ICO's direct lending activity has increased in the first half of 2015
Instituto de Crédito Oficial (ICO) has lent €508 million in the first half of 2015 via its direct lending programmes (loans and guarantees). Direct loans have increased by more than five times the €92 million lent during the same period in 2014.
These programmes finance large investment projects for Spanish companies with international influence or projects of special interest for the Spanish economy. In both cases these are productive investments of more than €15 million for projects rolled out in Spain and €20 million for those abroad, preferably with joint finance from private financial institutions.
During the first half of the year, around 90% of direct lending was aimed at Spanish transactions, particularly in the telecommunications, infrastructures, energy and environmental sectors. For these transactions ICO studies, grants and assumes the credit risk of the transaction.
ICO Second-floor facilities
With regard to ICO's Second-Floor Facilities activities, loans were entered into for €5.984 billion in the first half of 2015.
ICO is adapting to the new conditions of recovery in the Spanish economy. It has played a counter-cyclical role in financing SMEs during the hardest years of the crisis and is now being replaced by private financial institutions which are standardising their offers of credit.
It is foreseeable that, during 2015, the grant of loans using ICO's Second-floor Facilities will reach the historical average volume seen in the years prior to the crisis.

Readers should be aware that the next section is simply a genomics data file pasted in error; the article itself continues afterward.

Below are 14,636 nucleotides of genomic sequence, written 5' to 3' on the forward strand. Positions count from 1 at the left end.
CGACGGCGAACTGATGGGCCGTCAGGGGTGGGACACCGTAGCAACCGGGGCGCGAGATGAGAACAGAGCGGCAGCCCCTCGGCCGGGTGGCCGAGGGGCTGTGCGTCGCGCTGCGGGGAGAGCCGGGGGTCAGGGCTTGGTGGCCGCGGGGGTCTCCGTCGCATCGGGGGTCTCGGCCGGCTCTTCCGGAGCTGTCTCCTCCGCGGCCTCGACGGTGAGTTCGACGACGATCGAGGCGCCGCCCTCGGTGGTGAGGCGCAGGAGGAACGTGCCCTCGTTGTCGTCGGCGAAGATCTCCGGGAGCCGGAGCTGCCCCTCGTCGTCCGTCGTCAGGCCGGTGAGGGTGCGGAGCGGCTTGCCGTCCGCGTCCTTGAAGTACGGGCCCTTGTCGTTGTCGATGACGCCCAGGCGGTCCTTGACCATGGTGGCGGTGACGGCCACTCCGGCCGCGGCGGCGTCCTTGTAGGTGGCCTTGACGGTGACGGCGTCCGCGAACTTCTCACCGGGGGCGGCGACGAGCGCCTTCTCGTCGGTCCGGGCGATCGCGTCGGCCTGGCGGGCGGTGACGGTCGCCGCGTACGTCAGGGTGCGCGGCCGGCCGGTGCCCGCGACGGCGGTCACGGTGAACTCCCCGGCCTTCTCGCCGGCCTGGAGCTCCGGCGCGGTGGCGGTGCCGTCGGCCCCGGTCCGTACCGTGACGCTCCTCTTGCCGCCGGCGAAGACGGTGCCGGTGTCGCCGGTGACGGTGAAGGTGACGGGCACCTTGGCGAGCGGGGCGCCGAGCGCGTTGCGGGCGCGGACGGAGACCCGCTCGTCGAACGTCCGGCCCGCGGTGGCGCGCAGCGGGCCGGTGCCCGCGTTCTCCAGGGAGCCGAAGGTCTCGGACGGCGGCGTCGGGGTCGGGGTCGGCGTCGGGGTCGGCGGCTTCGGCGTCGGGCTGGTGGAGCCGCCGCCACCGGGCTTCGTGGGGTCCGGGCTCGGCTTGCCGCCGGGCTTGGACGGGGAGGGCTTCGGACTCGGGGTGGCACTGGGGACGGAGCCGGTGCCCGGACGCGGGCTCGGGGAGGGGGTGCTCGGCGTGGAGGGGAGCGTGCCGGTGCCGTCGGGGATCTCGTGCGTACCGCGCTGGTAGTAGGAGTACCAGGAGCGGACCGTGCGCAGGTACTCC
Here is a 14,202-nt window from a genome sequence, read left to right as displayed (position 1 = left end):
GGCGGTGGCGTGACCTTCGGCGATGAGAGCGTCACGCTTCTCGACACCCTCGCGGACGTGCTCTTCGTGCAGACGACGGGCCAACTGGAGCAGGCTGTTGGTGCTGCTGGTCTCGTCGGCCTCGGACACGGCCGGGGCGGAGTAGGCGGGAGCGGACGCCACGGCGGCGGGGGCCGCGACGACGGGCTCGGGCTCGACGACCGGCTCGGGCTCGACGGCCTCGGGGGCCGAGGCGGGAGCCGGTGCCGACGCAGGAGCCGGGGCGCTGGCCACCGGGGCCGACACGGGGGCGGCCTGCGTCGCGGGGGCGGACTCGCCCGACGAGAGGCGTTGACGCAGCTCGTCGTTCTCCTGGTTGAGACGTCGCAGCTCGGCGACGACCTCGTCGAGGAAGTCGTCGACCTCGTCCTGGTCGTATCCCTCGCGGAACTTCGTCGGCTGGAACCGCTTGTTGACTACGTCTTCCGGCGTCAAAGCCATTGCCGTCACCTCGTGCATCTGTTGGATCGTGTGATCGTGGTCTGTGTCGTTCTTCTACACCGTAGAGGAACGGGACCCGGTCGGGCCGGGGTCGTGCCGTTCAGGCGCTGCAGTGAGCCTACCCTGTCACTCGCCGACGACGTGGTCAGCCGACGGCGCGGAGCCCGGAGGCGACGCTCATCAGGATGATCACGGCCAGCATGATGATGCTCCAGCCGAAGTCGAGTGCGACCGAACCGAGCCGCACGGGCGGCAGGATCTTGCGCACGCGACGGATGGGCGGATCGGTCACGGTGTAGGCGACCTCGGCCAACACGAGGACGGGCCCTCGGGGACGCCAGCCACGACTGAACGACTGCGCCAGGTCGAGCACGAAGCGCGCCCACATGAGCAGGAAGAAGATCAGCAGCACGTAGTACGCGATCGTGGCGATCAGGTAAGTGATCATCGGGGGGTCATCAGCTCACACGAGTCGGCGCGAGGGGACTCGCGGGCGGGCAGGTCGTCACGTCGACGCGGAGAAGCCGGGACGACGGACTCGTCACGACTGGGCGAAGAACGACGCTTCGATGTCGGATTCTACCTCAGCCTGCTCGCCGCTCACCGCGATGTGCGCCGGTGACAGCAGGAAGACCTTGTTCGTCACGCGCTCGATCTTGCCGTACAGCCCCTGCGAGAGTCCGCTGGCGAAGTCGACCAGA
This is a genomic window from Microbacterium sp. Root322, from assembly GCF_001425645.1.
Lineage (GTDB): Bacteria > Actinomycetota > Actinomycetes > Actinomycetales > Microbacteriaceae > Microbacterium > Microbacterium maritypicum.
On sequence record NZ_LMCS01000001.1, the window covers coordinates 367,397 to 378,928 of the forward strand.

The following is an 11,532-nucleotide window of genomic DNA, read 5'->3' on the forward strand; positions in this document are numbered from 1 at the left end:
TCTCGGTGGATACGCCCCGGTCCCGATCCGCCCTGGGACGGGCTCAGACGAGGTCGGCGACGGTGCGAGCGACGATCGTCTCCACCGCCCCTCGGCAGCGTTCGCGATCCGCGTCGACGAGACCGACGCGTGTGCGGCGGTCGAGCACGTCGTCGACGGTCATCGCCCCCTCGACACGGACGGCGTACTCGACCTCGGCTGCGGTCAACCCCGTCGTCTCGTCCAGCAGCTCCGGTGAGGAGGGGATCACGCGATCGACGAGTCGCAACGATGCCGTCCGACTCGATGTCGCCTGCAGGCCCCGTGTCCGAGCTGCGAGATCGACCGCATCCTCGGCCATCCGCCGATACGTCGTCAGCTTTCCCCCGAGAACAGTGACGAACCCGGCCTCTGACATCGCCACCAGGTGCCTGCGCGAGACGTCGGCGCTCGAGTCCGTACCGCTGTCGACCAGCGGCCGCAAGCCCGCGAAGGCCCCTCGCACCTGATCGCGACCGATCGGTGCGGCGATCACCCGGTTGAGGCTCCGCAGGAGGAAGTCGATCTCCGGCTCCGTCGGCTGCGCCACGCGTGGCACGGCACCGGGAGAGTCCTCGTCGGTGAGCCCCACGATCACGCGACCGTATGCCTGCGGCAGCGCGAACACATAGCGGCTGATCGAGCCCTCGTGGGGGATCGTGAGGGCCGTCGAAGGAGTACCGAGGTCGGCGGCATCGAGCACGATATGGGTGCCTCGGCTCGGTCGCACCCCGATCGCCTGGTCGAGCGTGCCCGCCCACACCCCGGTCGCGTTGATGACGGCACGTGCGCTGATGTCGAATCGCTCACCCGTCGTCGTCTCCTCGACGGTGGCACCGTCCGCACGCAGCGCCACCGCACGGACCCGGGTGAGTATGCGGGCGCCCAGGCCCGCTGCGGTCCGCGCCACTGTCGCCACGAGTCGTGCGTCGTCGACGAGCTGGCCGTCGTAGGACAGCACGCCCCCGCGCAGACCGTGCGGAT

Total financing via ICO's Second-floor Facilities has been entered into with 98,159 loan transactions to the self-employed and SMEs. These Facilities continue to be the core of ICO's new activity during the year.
The majority of ICO's financing has gone to the self-employed and micro-businesses (companies with 1 to 9 employees), with this segment accounting for 65% of operations carried out this year. Likewise, 54% of transactions were for less than €25,000.
During the first half of 2015, it can been seen that second-floor facilities (excluding the Short-term export facility) are evolving from financing liquidity to financing investment projects, making up 44% of the total, compared to 39% for the same period in 2014.
These data reflect the trend for increased demand for solvent credit by the Spanish self-employed and SMEs
With regard to the geographic distribution of the beneficiaries, businesses and the self-employed from the region of Catalonia were the main beneficiaries of ICO's second-floor facilities over this period, accounting for 14.35% of the total, followed by Valencia, at 13.21%, and Madrid, at 12.48%.
Of the total second-floor facilities, the SMEs and Entrepreneurs Facility, the purpose of which is financing productive investments and/or liquidity needs, was the most in demand, both for investment and liquidity purposes, with €3.982 billion granted via 71,914 loan operations.
This was followed by the facility offering short-term financing for businesses' export activities, which has granted €1.899 billion through 25,863 lending operations. It is noteworthy that this facility now represents 31.7% of the total volume granted via ICO facilities.
With respect to the activity sectors for the beneficiaries, industry stands out with 28.7% of the volume granted, followed by business, with 25.6%.
It should also be highlighted that in this half year the activity managed by ICO has grown by 6.9% compared to the same period in 2014, up to €177.003 billion.
The activity managed by ICO as a whole includes, apart from the loan investments shown on ICO's balance sheet, management of Funds on behalf of the Government, that is to say, the funds and instruments officially financing export and development, such as the Companies Internationalization Fund (FIEM), the Fund for the Promotion of Development (FONPRODE) and other financial instruments that the Institute manages for Regional and Local Authority financing by the Government. These are economical policy measures which contribute to improving the conditions for financing the economy.